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Christoph Eschenbach Conducts the Curtis Symphony Orchestra April 12

Featuring soloists Di Wu, piano ('05), and Thomas Bloch, ondes Martenot

Organ faculty member Alan Morrison gives preconcert lecture and recital at 7 p.m.; Curtis student gives postconcert performance of an organ work by Messiaen

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(March 24, 2011) Christoph Eschenbach conducts the Curtis Symphony Orchestra in the epic Turangalîla-symphonie by Olivier Messiaen on Tuesday, April 12 at 8 p.m. in Verizon Hall at the Kimmel Center. Soloists Di Wu, piano ('05) and Thomas Bloch, ondes Martenot, join the one hundred-plus young musicians of the Curtis Symphony Orchestra as they perform this monumental work by a titan of the 20th century.

Ticket holders can enjoy recitals of French organ music before and after the concert. Come early at 7 p.m. to hear a lecture and performance on organ pieces by masters who influenced Messiaen's style, presented by Curtis faculty member Alan Morrison. Then stay late to listen to one of Messiaen's own organ works, offered by Curtis student Bryan Anderson.

Tickets are $5 to $40 and are available at the Kimmel Center Box Office and from Ticket Philadelphia at (215) 893-1999 or The concert is part of the 2010-11 series of Jack Wolgin Orchestral Concerts and is presented by PNC.

The performances are presented in conjunction with the Philadelphia International Festival of the Arts (PIFA), a three-week festival inspired by the Kimmel Center for the Performing Arts, showcasing creativity, collaboration and innovation throughout Philadelphia's artistic and cultural communities. For more information about PIFA programs and partners, go to

In demand as a distinguished guest conductor with the finest orchestras and opera houses throughout the world, Christoph Eschenbach began his tenure as music director of the National Symphony Orchestra and John F. Kennedy Center for the Performing Arts in Washington, D.C., in September 2010. His previous posts include music directorships of the Philadelphia Orchestra, NDR Symphony Orchestra, Houston Symphony, and Ravinia Festival, among other others. Learn more.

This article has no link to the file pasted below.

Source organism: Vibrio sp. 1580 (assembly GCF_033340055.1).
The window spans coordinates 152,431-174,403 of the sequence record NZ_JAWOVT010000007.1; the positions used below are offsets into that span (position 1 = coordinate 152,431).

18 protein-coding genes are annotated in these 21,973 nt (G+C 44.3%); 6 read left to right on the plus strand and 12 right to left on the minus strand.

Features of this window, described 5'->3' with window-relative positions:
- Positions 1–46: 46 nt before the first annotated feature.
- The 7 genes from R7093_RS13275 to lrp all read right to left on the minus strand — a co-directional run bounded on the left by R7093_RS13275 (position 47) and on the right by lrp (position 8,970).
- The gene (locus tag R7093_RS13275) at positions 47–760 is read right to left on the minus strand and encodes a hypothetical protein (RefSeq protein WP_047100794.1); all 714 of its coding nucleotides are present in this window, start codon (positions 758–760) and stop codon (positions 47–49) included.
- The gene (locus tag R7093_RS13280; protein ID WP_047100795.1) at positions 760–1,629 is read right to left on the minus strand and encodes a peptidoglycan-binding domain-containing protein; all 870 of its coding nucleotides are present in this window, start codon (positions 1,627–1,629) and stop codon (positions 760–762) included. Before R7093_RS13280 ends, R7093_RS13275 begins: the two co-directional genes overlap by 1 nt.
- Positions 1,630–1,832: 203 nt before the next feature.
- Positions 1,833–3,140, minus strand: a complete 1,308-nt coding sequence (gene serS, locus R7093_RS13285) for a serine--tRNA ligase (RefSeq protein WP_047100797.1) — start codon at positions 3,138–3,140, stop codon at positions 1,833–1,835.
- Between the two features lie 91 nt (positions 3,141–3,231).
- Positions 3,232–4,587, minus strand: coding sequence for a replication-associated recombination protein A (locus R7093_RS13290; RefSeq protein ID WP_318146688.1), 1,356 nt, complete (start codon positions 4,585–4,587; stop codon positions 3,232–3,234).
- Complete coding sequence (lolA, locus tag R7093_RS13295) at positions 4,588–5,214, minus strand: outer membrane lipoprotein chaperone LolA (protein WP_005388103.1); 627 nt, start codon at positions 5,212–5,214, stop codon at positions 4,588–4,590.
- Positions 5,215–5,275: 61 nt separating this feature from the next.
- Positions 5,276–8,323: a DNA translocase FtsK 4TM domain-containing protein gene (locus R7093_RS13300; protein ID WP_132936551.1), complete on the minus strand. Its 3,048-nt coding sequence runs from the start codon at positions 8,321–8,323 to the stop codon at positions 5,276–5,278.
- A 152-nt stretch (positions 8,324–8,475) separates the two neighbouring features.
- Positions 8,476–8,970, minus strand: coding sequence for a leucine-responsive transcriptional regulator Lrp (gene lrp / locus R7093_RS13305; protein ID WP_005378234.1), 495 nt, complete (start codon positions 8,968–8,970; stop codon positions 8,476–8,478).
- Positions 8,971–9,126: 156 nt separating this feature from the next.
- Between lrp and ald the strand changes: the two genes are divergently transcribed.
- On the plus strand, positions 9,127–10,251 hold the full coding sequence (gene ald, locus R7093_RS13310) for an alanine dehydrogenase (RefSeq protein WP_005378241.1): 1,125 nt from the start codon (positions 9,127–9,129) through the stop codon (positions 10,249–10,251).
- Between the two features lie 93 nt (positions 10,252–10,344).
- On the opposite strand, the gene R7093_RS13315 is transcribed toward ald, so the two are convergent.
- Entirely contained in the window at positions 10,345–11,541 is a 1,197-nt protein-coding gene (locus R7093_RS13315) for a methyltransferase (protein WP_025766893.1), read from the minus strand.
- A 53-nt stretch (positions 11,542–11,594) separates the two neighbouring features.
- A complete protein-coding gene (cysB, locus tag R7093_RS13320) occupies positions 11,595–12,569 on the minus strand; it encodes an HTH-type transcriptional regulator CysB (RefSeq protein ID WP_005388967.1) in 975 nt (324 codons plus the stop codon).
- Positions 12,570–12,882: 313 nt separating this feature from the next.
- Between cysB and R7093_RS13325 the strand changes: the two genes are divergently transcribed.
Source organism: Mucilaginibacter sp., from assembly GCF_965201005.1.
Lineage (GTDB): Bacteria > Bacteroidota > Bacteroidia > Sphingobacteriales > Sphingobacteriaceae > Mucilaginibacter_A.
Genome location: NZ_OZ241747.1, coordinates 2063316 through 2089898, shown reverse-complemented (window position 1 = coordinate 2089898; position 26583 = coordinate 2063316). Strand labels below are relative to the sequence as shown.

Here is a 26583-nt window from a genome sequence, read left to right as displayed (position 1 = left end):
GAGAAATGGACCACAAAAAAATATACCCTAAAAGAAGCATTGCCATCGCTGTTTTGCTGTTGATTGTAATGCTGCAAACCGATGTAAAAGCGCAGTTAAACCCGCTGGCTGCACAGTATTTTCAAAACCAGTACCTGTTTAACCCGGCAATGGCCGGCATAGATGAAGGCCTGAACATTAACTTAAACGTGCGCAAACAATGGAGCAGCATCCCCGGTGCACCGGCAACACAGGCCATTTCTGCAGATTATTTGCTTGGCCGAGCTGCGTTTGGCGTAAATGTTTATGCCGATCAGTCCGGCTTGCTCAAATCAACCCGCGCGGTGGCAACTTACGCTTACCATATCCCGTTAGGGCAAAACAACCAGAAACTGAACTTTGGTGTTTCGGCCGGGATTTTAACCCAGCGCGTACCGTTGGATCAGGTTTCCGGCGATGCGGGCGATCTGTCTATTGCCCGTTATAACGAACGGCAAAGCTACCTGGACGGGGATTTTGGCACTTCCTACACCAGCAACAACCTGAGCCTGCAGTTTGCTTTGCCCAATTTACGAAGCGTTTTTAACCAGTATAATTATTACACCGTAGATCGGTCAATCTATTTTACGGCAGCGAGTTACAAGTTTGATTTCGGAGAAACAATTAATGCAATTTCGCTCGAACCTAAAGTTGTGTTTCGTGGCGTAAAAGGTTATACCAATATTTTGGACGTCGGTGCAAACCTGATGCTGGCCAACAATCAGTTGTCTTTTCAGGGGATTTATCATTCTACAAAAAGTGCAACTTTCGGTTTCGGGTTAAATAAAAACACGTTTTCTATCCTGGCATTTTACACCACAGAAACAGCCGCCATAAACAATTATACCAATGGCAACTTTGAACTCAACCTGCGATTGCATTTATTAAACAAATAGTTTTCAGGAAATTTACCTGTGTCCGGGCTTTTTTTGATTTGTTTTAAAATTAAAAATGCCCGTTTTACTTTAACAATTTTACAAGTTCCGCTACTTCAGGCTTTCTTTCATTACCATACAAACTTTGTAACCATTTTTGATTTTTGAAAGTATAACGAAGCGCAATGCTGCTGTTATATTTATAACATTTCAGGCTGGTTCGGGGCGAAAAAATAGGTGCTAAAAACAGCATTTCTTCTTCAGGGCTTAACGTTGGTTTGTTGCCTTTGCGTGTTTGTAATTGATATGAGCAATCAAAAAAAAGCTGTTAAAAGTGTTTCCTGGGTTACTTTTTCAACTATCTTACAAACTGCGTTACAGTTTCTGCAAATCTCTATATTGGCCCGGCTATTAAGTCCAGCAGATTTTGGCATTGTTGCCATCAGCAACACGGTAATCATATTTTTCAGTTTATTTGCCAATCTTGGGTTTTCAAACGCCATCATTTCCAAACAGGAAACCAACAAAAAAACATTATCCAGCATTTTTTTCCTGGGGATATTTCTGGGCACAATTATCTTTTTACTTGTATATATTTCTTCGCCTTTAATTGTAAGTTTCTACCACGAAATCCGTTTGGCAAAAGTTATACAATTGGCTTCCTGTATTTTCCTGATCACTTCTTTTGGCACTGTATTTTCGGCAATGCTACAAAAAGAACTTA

Praised in the Wall Street Journal as "a most mature and sensitive pianist," Chinese-born Di Wu continues to enhance her enviable reputation as an elegant yet exciting musician. Highlights of her past season include debuts with the Philadelphia Orchestra; at Chicago's Ravinia Festival; at the Cincinnati May Festival; in Germany, with the Hamburg Philharmonic; and in Tokyo, where she appeared as a soloist with orchestra in front of an audience of 11,000. Learn more.

Paris-based Thomas Bloch is a prominent classical soloist specializing in rare instruments such as the ondes Martenot, glass harmonica, and cristal Baschet. His performances range from classical and contemporary music to rock, theatre music, opera, improvisation, film music, world music, and ballet music. He is also a composer and a producer. Learn more.

The Curtis Symphony Orchestra has been called "an orchestra that any city would be lucky to have as its professional ensemble" (Philadelphia Inquirer). Recent visiting conductors include Charles Dutoit, Alan Gilbert, Simon Rattle, Robert Spano, and Michael Tilson Thomas. This real-world training has enabled Curtis alumni to assume prominent positions in major orchestras across the United States, Canada, and abroad. Sixteen percent of the principal chairs in America's top twenty-five orchestras are held by Curtis-trained musicians.

Curtis Symphony Orchestra
The Jack Wolgin Orchestral Concerts
Tuesday, April 12 at 8 p.m.
Verizon Hall at the Kimmel Center, Broad and Spruce Streets, Philadelphia
Presented in collaboration with PIFA, the Philadelphia International Festival of the Arts

Christoph Eschenbach, conductor
Di Wu, piano ('05)
Thomas Bloch, ondes Martenot

MESSIAEN Turangalîla-symphonie

Tickets: $5, $16, $19, $29, $40; available at the Kimmel Center Box Office and from Ticket Philadelphia at (215) 893-1999 or

Free with ticket purchase:
Preconcert lecture and recital--at 7 p.m. Curtis organ faculty member Alan Morrison will discuss French organ pieces by masters who influenced Messiaen's style.

Postconcert recital--Curtis student Bryan Anderson performs an organ work by Messiaen.

Presented by PNC

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